I use a three level progression for the tight rotation series. I spend about 2-4 weeks on each level before progressing to the next.
Each of the Rotations has an accompanying video, so I'll spare you a long, boring written description.
The Gladiator Twist
This is another one of those exercises that's both fun and effective. The Gladiator Twist is based on the same principles as the Tight Rotation series. If this exercise doesn't light up your abs, nothing will!
Medicine Ball Rotary Tosses
This is one of the best methods to train rotation apart from hitting and kicking a punching bag. If you have access to a med ball and a wall – along with the necessary space and understanding gym staff - give these three medicine ball rotary toss variations a shot. They'll most certainly make you a rotary power beast!
Regardless of the training goal, I try to perform at least one of each of the three types of abdominal training exercises described above in each workout. That means performing at least one linear exercise, one lateral/rotary stability exercise, and one dynamic rotary exercise.
With that in mind, there are generally two ways in which I use these abdominal training methods with my clients, depending on whether the specific training goal is health and/or sports performance related, or more bodybuilding centered.
For General Health and Sports Performance
I find it best to follow Dr. Stuart McGill's recommendations to train the abdominals more often while using lower loads for longer periods of time to increase muscular endurance of the abdominals.
Dr. McGill's research has shown this method to be highly beneficial at enhancing sports performance and developing the stability needed to resist back injury and postural change.
When putting this strategy into practice with my athletes and exercise enthusiasts, I have them perform abdominal/core training exercises in-between sets of upper-body or lower-body exercises. This way, you make your workouts more productive by increasing the density. Here's an example:
Day A – Upper-Body Push/Pull
- A1: Horizontal Push
- A2: Horizontal Pull
- A3: Linear abs
- B1: Vertical Push
- B2: Vertical Pull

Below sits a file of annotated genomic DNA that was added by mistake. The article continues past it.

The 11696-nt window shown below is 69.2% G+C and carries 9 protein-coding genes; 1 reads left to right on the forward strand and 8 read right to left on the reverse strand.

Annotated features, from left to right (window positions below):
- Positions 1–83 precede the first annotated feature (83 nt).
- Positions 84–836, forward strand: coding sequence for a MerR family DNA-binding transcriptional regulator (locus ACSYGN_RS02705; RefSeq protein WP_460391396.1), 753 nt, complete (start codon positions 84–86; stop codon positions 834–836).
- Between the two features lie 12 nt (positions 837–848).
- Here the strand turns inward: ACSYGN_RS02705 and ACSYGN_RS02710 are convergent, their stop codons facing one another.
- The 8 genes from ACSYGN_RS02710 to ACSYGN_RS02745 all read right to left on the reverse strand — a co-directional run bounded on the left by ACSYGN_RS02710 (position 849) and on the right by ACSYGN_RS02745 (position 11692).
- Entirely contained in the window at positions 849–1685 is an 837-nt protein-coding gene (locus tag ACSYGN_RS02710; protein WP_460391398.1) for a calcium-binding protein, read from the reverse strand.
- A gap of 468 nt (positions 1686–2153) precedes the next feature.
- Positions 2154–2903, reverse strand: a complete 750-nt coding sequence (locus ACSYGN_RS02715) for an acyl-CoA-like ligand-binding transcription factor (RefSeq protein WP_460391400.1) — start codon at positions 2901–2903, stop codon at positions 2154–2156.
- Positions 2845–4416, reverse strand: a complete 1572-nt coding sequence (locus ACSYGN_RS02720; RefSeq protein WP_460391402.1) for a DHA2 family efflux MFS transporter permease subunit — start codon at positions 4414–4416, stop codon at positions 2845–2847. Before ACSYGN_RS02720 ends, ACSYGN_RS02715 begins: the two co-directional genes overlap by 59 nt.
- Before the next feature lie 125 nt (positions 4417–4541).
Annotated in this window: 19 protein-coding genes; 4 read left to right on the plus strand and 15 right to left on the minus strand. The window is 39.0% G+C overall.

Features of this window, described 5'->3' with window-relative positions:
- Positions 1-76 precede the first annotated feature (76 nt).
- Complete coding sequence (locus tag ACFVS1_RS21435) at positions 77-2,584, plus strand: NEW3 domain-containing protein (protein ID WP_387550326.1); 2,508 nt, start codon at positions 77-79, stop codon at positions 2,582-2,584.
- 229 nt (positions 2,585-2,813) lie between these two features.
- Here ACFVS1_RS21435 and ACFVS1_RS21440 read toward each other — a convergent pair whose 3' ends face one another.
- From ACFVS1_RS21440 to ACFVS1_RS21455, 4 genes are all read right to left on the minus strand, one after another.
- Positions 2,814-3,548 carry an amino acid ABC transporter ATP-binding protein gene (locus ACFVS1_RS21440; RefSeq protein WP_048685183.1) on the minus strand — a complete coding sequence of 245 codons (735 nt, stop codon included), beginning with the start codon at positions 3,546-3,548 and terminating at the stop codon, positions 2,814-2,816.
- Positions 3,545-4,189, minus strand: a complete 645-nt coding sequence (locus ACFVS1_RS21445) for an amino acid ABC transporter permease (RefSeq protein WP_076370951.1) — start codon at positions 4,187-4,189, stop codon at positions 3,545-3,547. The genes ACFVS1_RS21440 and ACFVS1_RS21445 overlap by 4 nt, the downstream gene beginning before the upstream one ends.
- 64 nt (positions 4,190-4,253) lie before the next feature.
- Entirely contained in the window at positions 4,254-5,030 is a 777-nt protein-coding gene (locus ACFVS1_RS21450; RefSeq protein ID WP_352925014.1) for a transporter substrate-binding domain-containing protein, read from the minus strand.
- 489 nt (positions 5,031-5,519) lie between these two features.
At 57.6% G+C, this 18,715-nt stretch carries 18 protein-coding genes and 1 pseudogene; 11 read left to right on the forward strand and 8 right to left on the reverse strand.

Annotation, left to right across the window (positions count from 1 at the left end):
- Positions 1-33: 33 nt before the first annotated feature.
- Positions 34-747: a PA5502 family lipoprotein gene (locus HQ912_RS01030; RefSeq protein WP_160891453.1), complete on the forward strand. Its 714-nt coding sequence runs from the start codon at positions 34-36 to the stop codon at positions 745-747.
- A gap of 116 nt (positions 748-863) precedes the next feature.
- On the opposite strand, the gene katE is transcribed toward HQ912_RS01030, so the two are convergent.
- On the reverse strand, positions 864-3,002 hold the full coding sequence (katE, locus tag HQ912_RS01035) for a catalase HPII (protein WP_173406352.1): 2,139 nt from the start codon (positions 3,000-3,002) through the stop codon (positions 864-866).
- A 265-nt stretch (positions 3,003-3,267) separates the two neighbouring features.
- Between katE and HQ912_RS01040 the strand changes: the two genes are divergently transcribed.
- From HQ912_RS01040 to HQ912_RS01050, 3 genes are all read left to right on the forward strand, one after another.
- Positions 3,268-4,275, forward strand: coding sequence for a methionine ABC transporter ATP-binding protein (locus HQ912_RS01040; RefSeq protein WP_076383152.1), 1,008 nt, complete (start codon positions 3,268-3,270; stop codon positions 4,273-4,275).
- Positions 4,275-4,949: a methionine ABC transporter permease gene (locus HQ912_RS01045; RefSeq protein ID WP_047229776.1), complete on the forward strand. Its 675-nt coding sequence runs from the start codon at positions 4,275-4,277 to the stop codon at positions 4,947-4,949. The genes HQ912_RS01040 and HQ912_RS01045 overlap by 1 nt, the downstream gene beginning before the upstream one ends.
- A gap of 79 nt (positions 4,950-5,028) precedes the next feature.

- B3: Lateral/Rotary Stability
- C1: Biceps
- C2: Triceps
- C3: Dynamic Rotary
Day B – Lower-Body Legs/Hips
- A1: 2 Leg Hip Dominant
- A2: Linear abs
- B1: 1-Leg Knee Dominant
- B2: Lateral/Rotary Stability
- C1: Calves
- C2: Dynamic Rotary
When it comes to ab training for my pro and amateur bodybuilders and figure competitors, I take a much different approach than I do with fitness/sports performance clients.
When training physique competitors, I recommend training the abdominals less often using heavier loads for short periods of time. I usually have my bodybuilders perform multiple abdominal exercises at the end of certain workouts or as a stand-alone "abs day" workout, depending on the person's training split and personal preference.
I also admit that I go against my "no flexion" policy when working with physique athletes. Bodybuilders in particular need a significant amount of abdominal hypertrophy to look impressive on stage. I find using some trunk flexion exercises are needed to achieve this look, and therefore the risks of performing flexion exercises don't outweigh the benefits to the bodybuilder.
Along with the exercises already described in this article, with bodybuilders I use a number of exercises using the Swiss Ball and (gasp!) the Bosu Ball.
Before you label me as a soy-chai-latte-sipping granola-head, keep in mind that the Bosu Ball, like the Swiss Ball, is just another tool in my toolbox. I have no special affinity for these implements; it's simply a matter of selecting the right tool for the job. For these abdominal exercises, I find using the Swiss ball and Bosu creates a better, more effective workout due to the increased trunk range of motion.
These are all quite self-explanatory, so I'll skip the drawn-out descriptions and just ask that you check out the photos.
I also use straight leg sit-ups and reverse crunches as described in my How Strong Are Your Abs Really? article.
A typical abdominal workout for a bodybuilder would look like this:
- Swiss Ball Crunch: 2-3 x 8-12
- Medicine Ball Abs Roll Out: 2-3 x 45-60 seconds
- Swiss Ball Side Crunch: 2-3 x 8-12
- Angled Barbell Rainbow: 2-3 x 45-60 seconds
The folks at T Nation had asked me to give you one unconventional abs workout and instead I hit you with a monster list of exercises and user-friendly programs that anyone can immediately apply. Delivering the latest and greatest training concepts is my business and business is good!
This article was not just meant to show you new exercises; it was also meant to inspire you to get creative, so don't be afraid to modify an exercise to fit your needs and/or sporting demands. Remember, "If you want what others don't have, you must do what others don't do!"
Put these exercises into practice within your training sessions and tell us about your experience using them on the forum. Also, if you have any other unconventional abs exercise and workouts, share them with us on the comment forum.